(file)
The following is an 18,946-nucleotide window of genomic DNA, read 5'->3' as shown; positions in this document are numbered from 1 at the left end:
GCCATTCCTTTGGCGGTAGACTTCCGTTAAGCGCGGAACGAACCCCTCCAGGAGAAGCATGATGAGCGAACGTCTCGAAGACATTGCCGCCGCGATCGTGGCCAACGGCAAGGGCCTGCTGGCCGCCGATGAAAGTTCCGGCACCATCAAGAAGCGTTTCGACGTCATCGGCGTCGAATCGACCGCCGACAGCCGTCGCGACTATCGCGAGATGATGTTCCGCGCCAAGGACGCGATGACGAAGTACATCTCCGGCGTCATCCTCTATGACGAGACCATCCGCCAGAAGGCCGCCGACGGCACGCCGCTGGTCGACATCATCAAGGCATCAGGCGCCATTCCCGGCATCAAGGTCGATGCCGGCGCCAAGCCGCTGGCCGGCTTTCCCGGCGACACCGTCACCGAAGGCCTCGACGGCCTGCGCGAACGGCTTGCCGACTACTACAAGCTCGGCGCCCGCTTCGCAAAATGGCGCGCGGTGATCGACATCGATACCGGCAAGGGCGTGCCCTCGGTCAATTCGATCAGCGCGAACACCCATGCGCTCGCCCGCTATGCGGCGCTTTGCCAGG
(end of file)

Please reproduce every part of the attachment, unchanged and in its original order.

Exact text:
The following is an 18,946-nucleotide window of genomic DNA, read 5'->3' as shown; positions in this document are numbered from 1 at the left end:
GCCATTCCTTTGGCGGTAGACTTCCGTTAAGCGCGGAACGAACCCCTCCAGGAGAAGCATGATGAGCGAACGTCTCGAAGACATTGCCGCCGCGATCGTGGCCAACGGCAAGGGCCTGCTGGCCGCCGATGAAAGTTCCGGCACCATCAAGAAGCGTTTCGACGTCATCGGCGTCGAATCGACCGCCGACAGCCGTCGCGACTATCGCGAGATGATGTTCCGCGCCAAGGACGCGATGACGAAGTACATCTCCGGCGTCATCCTCTATGACGAGACCATCCGCCAGAAGGCCGCCGACGGCACGCCGCTGGTCGACATCATCAAGGCATCAGGCGCCATTCCCGGCATCAAGGTCGATGCCGGCGCCAAGCCGCTGGCCGGCTTTCCCGGCGACACCGTCACCGAAGGCCTCGACGGCCTGCGCGAACGGCTTGCCGACTACTACAAGCTCGGCGCCCGCTTCGCAAAATGGCGCGCGGTGATCGACATCGATACCGGCAAGGGCGTGCCCTCGGTCAATTCGATCAGCGCGAACACCCATGCGCTCGCCCGCTATGCGGCGCTTTGCCAGG